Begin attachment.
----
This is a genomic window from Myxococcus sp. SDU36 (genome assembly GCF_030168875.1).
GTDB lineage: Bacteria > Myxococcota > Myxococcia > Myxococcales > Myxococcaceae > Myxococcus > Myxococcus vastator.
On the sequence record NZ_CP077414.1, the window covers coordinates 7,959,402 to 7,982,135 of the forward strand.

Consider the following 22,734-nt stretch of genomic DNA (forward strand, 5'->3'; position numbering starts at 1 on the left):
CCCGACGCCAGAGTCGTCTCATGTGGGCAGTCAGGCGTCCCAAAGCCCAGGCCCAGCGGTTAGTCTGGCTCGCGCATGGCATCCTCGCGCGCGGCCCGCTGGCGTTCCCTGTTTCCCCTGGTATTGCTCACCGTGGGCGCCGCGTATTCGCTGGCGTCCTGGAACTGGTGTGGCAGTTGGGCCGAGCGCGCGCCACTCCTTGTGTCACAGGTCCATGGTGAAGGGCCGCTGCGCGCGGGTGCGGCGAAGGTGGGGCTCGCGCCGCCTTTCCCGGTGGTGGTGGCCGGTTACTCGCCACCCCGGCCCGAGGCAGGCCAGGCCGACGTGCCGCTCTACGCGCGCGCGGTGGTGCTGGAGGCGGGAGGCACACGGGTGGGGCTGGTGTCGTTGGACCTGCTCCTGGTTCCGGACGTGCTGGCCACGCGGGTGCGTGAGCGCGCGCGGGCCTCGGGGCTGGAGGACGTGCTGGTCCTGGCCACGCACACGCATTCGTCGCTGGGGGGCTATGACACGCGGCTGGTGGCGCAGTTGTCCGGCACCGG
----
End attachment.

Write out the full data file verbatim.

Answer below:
This is a genomic window from Myxococcus sp. SDU36 (genome assembly GCF_030168875.1).
GTDB lineage: Bacteria > Myxococcota > Myxococcia > Myxococcales > Myxococcaceae > Myxococcus > Myxococcus vastator.
On the sequence record NZ_CP077414.1, the window covers coordinates 7,959,402 to 7,982,135 of the forward strand.

Consider the following 22,734-nt stretch of genomic DNA (forward strand, 5'->3'; position numbering starts at 1 on the left):
CCCGACGCCAGAGTCGTCTCATGTGGGCAGTCAGGCGTCCCAAAGCCCAGGCCCAGCGGTTAGTCTGGCTCGCGCATGGCATCCTCGCGCGCGGCCCGCTGGCGTTCCCTGTTTCCCCTGGTATTGCTCACCGTGGGCGCCGCGTATTCGCTGGCGTCCTGGAACTGGTGTGGCAGTTGGGCCGAGCGCGCGCCACTCCTTGTGTCACAGGTCCATGGTGAAGGGCCGCTGCGCGCGGGTGCGGCGAAGGTGGGGCTCGCGCCGCCTTTCCCGGTGGTGGTGGCCGGTTACTCGCCACCCCGGCCCGAGGCAGGCCAGGCCGACGTGCCGCTCTACGCGCGCGCGGTGGTGCTGGAGGCGGGAGGCACACGGGTGGGGCTGGTGTCGTTGGACCTGCTCCTGGTTCCGGACGTGCTGGCCACGCGGGTGCGTGAGCGCGCGCGGGCCTCGGGGCTGGAGGACGTGCTGGTCCTGGCCACGCACACGCATTCGTCGCTGGGGGGCTATGACACGCGGCTGGTGGCGCAGTTGTCCGGCACCGG